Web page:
There is an ancient Greek adage that is also consistent with biblical teaching: "Know Thyself". From the time Adam disobeyed God through the letters Paul wrote to various churches, we see the topic of self-awareness addressed in God's word. While it may sound like a bunch of psychological fluff, this concept can end up being a very helpful tool to parents raising children with special needs.
Self-knowledge can be incredibly important in helping a parent to cope with the daily demands of caring for a child with any sort of diagnosis. I make no secret of the fact that I am a huge fan of the Boundaries books by Drs Henry Cloud and John Townsend. One lesson they teach in their book is that we all have limitations. Knowing where those limitations lay is key to keeping others from pushing us too far. Personal awareness keeps us functioning at healthy level without others or circumstances continually exerting inappropriate control over us.
Some areas of life where a parent might really want to know themselves, especially when they are responsible for a child with unique abilities can include understanding:
- What is acceptable and unacceptable in the context of my personal faith?
- What are my expectations of medical treatment?
- How do I feel physically, spiritually and emotionally after having a school IEP or 504 meeting?
- What are the things that make me particularly cranky?
- When do I reach my tipping point?
- Where do I feel closest to God?
- What types of things refresh me when I feel depleted?
- Which situations with my child(ren) are the biggest stressors on my marriage?
- How do I best identify resources?
- What helps me the most when I am in a crisis?
The point is, we do neither ourselves nor our family's much good if we are not keenly aware of what our limitations are, and how to adapt to those natural limitations. Continuing to drive ourselves in an unreasonable way after major stress points in raising our children will only serve to multiply our problems and decrease our effectiveness. Following through with that neighborhood party the weekend after a hospital discharge may not be a good option for you. Hosting Bible study at your house the evening after (or before) an IEP might be a recipe for family conflict. Be sensitive to such things is critical. These are healthy insights that help us thrive in spite of the additional challenges our family may face.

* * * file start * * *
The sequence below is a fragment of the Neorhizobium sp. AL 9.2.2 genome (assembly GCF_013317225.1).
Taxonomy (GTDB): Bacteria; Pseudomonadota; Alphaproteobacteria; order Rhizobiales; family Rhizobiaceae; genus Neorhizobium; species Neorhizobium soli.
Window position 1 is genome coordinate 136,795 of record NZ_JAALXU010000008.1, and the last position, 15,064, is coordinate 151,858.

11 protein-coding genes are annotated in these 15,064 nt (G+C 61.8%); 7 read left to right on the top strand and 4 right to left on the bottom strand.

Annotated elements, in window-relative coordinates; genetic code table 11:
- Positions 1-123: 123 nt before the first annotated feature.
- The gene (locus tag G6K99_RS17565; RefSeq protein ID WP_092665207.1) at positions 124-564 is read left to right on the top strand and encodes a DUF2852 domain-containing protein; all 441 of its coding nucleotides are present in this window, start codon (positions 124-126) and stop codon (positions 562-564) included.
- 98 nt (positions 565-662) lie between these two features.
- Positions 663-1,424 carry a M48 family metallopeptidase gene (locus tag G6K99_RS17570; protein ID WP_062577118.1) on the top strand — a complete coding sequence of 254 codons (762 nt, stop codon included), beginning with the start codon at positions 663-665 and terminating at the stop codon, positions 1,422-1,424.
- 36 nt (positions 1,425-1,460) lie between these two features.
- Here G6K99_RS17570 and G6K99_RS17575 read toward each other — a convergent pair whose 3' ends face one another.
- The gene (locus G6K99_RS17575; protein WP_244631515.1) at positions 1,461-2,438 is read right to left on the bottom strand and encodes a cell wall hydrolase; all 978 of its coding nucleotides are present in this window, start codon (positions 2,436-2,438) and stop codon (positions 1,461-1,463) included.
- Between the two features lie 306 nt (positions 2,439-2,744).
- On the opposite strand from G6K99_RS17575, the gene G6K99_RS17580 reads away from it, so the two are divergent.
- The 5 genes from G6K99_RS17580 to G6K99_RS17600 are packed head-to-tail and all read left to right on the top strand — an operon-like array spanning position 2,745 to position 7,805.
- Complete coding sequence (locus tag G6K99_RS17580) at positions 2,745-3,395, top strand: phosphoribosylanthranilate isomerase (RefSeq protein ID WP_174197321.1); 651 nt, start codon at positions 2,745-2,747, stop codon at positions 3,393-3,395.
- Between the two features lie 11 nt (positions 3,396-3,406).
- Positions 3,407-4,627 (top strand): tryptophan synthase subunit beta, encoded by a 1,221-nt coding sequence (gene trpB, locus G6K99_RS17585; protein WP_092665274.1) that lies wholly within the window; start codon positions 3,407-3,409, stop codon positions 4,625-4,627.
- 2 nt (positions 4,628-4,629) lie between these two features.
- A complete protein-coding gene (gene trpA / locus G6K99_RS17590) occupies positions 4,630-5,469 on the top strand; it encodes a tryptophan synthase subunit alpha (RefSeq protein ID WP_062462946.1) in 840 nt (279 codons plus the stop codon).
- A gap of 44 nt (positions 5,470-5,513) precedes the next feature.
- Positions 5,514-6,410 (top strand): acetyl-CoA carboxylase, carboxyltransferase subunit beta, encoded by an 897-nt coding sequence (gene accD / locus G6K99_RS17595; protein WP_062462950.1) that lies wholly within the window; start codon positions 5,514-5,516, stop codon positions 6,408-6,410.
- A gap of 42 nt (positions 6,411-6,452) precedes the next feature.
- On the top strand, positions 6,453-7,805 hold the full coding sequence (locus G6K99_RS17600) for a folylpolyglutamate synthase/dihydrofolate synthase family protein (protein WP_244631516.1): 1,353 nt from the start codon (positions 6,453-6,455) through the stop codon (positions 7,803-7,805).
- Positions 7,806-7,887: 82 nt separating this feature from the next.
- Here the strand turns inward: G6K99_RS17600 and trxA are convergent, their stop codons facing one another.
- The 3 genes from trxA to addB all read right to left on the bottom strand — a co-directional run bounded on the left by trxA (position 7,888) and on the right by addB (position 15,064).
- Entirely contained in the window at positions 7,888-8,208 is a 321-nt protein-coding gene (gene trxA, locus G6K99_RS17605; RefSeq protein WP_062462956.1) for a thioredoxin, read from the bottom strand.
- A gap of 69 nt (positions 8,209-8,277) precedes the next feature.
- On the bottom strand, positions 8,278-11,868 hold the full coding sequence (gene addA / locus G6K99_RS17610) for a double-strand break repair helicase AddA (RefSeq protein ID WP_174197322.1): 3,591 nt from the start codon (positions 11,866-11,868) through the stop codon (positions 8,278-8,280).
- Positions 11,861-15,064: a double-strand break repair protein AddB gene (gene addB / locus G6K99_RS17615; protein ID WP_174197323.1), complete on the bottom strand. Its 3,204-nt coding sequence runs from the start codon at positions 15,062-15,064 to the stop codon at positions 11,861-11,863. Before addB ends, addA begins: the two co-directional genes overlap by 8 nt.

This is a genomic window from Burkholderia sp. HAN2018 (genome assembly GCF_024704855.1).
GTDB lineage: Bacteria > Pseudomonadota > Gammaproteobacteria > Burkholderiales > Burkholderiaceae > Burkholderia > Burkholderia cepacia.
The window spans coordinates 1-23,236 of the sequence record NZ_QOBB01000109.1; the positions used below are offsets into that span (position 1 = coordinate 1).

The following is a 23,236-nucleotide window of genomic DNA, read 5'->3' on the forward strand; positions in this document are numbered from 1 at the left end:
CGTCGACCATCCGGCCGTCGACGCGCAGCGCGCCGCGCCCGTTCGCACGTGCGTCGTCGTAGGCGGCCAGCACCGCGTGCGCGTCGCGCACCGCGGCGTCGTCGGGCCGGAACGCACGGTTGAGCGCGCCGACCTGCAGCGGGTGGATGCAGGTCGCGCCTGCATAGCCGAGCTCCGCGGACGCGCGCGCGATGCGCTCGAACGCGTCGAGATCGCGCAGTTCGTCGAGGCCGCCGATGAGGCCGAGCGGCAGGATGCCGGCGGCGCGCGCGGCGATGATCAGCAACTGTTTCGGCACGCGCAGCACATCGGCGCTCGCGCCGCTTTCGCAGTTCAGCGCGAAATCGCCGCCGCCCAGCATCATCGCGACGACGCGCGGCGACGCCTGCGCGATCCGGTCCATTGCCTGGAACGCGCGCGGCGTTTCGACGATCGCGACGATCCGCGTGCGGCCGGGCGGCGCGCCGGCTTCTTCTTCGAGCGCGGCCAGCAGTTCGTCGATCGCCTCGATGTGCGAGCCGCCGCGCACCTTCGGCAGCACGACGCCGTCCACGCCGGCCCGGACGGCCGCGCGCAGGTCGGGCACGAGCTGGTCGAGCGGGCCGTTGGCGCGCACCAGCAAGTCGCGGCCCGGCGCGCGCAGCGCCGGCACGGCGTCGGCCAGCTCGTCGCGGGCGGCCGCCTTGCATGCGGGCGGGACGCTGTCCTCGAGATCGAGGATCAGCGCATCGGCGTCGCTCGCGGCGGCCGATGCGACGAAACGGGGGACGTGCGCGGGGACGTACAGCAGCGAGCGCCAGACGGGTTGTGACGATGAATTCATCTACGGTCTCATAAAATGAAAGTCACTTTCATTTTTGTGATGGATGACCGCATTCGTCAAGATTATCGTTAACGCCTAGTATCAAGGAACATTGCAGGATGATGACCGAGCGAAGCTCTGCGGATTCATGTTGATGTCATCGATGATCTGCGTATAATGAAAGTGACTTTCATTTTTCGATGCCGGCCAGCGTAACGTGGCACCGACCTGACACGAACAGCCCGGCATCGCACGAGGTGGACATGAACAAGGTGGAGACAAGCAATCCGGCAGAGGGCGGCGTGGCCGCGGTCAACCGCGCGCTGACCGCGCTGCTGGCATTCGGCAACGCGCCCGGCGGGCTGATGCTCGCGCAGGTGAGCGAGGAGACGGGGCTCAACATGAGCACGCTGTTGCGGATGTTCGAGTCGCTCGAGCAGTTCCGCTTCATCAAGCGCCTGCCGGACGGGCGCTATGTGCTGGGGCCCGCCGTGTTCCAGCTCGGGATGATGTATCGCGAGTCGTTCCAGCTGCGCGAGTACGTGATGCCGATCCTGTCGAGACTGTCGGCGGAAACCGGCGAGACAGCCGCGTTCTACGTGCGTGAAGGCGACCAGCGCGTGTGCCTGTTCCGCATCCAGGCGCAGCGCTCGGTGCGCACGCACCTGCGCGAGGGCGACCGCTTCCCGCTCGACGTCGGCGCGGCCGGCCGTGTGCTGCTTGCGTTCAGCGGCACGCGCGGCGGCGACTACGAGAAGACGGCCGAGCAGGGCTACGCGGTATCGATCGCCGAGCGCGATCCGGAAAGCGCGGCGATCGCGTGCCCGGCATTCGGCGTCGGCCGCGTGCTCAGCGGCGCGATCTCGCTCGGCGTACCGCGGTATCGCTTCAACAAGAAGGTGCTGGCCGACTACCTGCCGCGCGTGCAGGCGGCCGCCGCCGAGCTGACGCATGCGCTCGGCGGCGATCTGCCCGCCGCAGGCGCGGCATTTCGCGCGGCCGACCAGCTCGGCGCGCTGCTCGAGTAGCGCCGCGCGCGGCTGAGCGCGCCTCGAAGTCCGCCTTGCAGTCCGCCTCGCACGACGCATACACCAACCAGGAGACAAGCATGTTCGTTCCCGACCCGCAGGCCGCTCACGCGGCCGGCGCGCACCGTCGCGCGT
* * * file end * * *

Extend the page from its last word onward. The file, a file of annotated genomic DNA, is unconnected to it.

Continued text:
Of course, God's word does remind us that, "The heart is deceitful above all things and beyond cure. Who can understand it?" (Jeremiah 17:9, NIV). This makes input from others important too. Filter what others say, but note if you see a pattern to anything friends, family or coworkers are saying to you. If many of them note that you seem overly tired at a given time, pay attention to when that occurs. It is certainly not uncommon for personal pride to set in and for we silly humans to think we are capable when we are actually depleted. Feedback from those who have proven themselves most trustworthy in our lives can be invaluable in gaining self-awareness.
Let me close our time together by saying that I write to you from a place of personal recovery. I am always in peril of biting off more than I can chew. What I have learned is that we are all vulnerable to overdoing it now and again, even when we have established good boundaries. Being ever-mindful of the importance of self-knowledge will help us work our way back to a place of personal well-being when we stumble.
PRAY: Lord, You know me even better than I know myself. Reveal to me those places where I need to make room to recover from the challenges that face me in parenting a child with special needs. Help me to face my weaknesses with courage. Go before me in repairing any damage I may do in my clumsiness, and teach me to alter my habits so that I heal rather than hurt in the days ahead.